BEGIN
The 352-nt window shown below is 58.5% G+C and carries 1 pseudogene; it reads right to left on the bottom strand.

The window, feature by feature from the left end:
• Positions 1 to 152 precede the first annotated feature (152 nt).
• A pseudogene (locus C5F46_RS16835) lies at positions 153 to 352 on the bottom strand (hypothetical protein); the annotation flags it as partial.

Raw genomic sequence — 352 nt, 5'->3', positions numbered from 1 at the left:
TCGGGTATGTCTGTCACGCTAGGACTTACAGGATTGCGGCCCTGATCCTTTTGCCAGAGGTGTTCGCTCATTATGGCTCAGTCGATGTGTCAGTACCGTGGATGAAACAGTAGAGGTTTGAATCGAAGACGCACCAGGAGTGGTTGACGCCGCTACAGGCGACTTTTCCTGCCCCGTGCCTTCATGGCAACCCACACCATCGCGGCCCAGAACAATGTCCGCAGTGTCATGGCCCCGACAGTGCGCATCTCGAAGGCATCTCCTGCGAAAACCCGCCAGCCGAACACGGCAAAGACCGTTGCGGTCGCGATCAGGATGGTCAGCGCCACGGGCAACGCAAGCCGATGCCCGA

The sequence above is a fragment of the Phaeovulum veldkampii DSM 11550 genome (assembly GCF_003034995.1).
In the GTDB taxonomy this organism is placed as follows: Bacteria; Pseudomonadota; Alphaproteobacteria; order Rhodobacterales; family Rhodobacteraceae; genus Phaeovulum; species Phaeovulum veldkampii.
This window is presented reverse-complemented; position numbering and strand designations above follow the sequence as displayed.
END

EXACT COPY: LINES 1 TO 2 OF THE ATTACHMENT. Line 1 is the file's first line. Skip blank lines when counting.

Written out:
The 352-nt window shown below is 58.5% G+C and carries 1 pseudogene; it reads right to left on the bottom strand.

The window, feature by feature from the left end: